But Baigent and Leigh don’t use primary sources except in extremis, and therefore they are entirely unfamiliar with the story. Their allegation about the lost Templar fleet is derived instead from a mountain of speculation, lacking any discernible factual foundation. They speculate, for example, about how many boats the Templars must have had to run a tourism company shuttling pilgrims to the Holy Land, and they note that Templars seem to have arrived in Scotland after the persecution of the Order. They also note that no records of the strength of the Templar armada survive, so they conclude that the secretive knights loaded up their ships with treasure to hightail it to Scotland in 1307. Their speculation is not original to them but derives, often without credit, from speculation published in Masonic newsletters and journals in the nineteenth and early twentieth centuries. That speculation, however, was also not based on verifiable fact but rather on the tenuous effort to connect Freemasonry to the Knights Templar via Scotland.
Now here is the interesting thing. Baigent and Leigh, ignorant of Jean de Châlons, cast about for another text that could show that the Templars took to the sea. They hit upon the testimony of Walter de Clifton and William de Middleton, two Scottish Templars, who confessed to the Inquisition in 1308, and which text is given in the Consilia Magnae Britanniae et Hiberniae (vol. 2, pp. 380-381). The relevant lines come from Middleton, who said that upon receipt of the papal bull condemning the Order, many of the knights “cast off their habits and fled at once beyond the sea (ultra mare) when they heard about the capture of their brothers” (my trans.). But this was happening in Scotland, not France, and was not confirmed by de Clifton, who said that he had no idea where the knights had gone or how. Some of the knights named by Middleton were interrogated later on, suggesting they didn’t get far. None of that is relevant, of course, since the argument was supposed to be that French Templars fled to Scotland, not that Scottish Templars fled from that country, too.
That’s all well and good, but this means that we have a problem. The “lost Templar fleet” myth emerges from a stew of speculation and seems then to have retroactively attracted facts to fit it. Baigent and Leigh offer no discussion of specifics; indeed, they actively reject the idea that the Templar treasure left France via the port of La Rochelle. Instead, they think boats carried it up the Seine and on to Scotland.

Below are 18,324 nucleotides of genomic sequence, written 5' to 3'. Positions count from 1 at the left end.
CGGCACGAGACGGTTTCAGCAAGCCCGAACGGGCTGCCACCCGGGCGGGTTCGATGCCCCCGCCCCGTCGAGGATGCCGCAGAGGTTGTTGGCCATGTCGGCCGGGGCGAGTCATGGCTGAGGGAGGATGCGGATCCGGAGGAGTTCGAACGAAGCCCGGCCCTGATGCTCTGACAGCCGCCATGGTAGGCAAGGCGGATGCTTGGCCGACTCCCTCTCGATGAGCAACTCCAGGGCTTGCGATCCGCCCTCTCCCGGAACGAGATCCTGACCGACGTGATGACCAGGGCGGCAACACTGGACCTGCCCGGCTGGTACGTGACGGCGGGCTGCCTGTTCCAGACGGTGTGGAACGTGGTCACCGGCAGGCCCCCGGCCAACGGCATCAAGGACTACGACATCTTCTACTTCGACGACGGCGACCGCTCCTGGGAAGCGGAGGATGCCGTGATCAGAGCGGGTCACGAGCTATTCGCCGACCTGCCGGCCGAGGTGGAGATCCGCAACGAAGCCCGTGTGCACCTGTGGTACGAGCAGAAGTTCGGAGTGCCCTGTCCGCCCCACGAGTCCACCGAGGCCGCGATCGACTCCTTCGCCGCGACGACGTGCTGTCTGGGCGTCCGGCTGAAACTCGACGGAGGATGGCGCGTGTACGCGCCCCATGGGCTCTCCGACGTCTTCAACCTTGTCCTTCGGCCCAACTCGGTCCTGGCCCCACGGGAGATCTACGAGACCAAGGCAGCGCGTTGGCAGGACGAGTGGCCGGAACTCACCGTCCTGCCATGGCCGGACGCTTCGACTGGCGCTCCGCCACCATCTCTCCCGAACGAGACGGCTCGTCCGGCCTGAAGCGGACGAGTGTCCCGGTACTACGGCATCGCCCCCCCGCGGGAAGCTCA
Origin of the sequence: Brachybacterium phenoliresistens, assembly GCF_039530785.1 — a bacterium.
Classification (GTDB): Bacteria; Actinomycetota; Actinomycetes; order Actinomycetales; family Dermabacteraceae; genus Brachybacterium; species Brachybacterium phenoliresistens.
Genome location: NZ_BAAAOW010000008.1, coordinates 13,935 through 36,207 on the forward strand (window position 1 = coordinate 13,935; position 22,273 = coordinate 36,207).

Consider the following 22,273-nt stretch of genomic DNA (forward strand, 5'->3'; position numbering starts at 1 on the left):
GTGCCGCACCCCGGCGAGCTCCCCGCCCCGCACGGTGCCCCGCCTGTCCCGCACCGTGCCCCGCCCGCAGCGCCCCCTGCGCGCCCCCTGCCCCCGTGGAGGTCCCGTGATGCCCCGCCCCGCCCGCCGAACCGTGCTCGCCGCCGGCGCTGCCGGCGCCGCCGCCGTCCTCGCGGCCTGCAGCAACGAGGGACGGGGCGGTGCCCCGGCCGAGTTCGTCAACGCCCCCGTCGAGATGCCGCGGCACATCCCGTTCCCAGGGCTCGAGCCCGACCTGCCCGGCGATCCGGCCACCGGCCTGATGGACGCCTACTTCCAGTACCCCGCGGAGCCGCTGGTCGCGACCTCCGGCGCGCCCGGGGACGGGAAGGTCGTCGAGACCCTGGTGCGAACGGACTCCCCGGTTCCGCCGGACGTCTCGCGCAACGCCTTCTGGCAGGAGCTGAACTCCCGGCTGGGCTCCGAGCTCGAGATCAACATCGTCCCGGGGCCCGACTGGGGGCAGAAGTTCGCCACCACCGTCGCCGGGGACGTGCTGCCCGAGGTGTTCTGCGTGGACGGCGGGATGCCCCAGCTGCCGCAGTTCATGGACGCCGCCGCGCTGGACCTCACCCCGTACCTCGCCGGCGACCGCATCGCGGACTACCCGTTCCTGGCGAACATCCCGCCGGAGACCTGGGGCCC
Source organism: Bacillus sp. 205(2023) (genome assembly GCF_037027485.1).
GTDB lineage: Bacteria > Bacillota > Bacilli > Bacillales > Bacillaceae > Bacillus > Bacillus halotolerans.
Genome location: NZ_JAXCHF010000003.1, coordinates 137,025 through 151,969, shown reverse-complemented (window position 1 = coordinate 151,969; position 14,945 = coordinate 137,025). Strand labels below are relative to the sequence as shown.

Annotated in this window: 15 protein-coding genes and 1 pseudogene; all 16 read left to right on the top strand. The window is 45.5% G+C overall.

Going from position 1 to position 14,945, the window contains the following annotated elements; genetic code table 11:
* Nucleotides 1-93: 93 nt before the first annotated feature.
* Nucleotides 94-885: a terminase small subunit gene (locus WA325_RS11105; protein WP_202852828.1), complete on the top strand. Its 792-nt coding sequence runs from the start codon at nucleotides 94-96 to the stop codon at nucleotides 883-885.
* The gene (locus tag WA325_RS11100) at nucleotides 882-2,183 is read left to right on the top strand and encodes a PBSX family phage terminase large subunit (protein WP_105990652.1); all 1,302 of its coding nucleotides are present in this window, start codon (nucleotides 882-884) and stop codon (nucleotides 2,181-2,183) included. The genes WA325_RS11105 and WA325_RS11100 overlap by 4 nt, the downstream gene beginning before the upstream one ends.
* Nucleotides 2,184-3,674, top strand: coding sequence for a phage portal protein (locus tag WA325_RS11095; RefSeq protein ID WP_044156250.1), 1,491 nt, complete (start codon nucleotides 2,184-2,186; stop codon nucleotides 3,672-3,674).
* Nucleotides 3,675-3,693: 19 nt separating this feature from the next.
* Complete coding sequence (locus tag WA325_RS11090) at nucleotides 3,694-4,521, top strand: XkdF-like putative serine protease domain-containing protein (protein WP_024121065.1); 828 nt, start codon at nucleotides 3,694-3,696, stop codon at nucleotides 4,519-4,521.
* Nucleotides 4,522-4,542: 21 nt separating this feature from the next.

So, if neither Picknett and Prince nor Baigent and Leigh actually did the primary source research tying Jean de Châlons to the emerging “Templar fleet” myth, who did?
As best I can tell, the only fringe historian to have actually done the primary source research in the past thirty years was Andrew Sinclair, who mentions Jean de Châlons in his 1992 book The Sword and the Grail, correctly cited to the 1907 published edition of the Templar confessions. Sinclair Anglicizes the name to “John de Châlons,” which I guess is OK since the original is in Latin anyway and Anglicizing Latin names has long been an Anglo-American affectation. Sinclair later plagiarized his own work for his books Rosslyn and The Secret Scroll, where the same discussion appears almost word-for-word. He does not, however, give a full translation of the passage, likely because to do so would make obvious that Jean was merely repeating hearsay (“he heard it said…”) rather than speaking from knowledge.
It would seem, therefore, that the order of events involves Baigent and Leigh developing a lost Templar fleet myth and Sinclair then ransacking primary sources to try to bolster a story that emerged from speculation.
If only it were that simple!
Prior to Baigent and Leigh there were already fringe speculations about a lost Templar fleet leaving from La Rochelle. Michael Anderson Bradley speaks of it in his 1985 book Crisis of Clarity, as does Pierre de Sermoise in his 1973 book Joan of Arc and Her Secret Missions, a book that suggested that Joan of Arc had male secondary sex characteristics. The story can also be found in Peter Partner’s 1982 Oxford University Press volume on The Murdered Magicians: The Templars and Their Myth, where he says that mystery-mongering writers had used the story to speculate on the lost Templar treasure. Sadly, I don’t have a copy of that book to find out which authors he cites to support the idea that there was already active speculation about Templar voyages to or from America prior to the 1980s.
Having run into a wall with Partner, I tried Pierre de Sermoise, whose source I was able to find: Jean de la Varende, a French fiction writer whom de Sermoise quotes as saying that the “Templars regularly went to America whence, from the mines they were exploiting there, they brought back silver, rather than gold. Because of this the people said that they had money.” This matches the part of Partner’s text I can see through Google Books and must be the source. Apparently French authors had long been speculating about Templar connections to America, not just de la Varende but also Louis Charpentier in Les Mysteres Templiers (1967). Charpentier, unread by me, is said to have speculated that the Templars mined gold in Mexico. The bottom line is the idea that the “white gods” of (made up) Mexican mythology were the Knights Templar.
I admit to being baffled, though, that the references to Varende, identifying him as the first source of the claim, all say that he made the suggestion in his 1948 book Les Gentilshommes, which as best I can tell (not having read the book in full) is a collection of fictional short stories. There, the text is a little different. It says (in my translation):
“Les biens du Temple étaient d’Argent. Les Templiers avaient découvert l'Amérique, le Mexique et ses mines d’Argent.”
“The property of the Temple was of silver. The Templars had discovered America—Mexico and its silver mines.”